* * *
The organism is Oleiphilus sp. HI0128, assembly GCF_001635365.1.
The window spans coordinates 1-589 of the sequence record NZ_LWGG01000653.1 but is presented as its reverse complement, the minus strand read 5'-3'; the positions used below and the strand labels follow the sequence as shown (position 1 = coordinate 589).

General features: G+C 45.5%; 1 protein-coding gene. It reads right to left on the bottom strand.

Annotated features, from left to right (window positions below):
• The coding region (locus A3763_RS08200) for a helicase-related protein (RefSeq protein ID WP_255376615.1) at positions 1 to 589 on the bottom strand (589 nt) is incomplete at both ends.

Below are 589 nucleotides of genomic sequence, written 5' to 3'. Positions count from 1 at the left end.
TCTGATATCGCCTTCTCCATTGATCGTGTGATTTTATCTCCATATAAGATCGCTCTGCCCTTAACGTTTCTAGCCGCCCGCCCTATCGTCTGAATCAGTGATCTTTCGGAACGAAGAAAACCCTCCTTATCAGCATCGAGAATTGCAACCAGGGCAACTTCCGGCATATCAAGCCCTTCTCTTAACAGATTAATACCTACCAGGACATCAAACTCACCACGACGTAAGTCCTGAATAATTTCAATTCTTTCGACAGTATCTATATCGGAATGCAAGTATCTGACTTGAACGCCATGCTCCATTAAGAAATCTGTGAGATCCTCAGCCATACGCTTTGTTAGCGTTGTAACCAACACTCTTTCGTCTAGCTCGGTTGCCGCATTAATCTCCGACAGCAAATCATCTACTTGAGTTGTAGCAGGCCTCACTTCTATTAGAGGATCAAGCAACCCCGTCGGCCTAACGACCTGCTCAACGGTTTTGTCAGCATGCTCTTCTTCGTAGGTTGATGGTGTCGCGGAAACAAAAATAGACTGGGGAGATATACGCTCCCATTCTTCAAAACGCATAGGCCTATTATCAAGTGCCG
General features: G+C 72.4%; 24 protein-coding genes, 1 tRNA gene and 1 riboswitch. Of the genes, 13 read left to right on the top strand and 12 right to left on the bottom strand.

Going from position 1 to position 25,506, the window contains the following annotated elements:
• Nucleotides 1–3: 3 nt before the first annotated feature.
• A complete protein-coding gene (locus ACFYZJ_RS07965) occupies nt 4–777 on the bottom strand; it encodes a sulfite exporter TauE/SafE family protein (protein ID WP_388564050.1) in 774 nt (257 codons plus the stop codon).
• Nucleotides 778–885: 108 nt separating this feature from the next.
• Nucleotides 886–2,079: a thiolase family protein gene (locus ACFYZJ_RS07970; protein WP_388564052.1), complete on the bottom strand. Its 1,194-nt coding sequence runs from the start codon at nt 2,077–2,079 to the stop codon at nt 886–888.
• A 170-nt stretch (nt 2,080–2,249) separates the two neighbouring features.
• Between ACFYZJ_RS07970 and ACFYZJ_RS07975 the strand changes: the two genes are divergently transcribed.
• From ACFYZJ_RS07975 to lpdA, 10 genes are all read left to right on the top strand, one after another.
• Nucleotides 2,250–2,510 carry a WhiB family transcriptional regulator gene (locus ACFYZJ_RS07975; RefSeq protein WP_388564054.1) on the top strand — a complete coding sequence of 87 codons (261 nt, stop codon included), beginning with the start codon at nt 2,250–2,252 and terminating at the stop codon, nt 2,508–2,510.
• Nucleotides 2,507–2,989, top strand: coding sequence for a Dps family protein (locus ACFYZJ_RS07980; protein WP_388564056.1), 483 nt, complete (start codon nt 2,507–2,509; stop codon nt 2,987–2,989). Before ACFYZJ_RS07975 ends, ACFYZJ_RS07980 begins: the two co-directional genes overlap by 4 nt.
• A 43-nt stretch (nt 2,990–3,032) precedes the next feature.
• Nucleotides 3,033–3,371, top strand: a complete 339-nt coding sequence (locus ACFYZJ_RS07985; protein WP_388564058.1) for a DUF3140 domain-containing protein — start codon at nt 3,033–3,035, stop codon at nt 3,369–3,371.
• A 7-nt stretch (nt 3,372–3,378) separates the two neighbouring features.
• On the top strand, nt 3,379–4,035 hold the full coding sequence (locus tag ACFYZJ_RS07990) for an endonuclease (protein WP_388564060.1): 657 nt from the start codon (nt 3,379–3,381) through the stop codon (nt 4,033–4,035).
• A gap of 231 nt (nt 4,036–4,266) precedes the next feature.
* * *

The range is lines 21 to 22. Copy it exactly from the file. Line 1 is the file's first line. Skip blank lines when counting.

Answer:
• A 7-nt stretch (nt 3,372–3,378) separates the two neighbouring features.
• On the top strand, nt 3,379–4,035 hold the full coding sequence (locus tag ACFYZJ_RS07990) for an endonuclease (protein WP_388564060.1): 657 nt from the start codon (nt 3,379–3,381) through the stop codon (nt 4,033–4,035).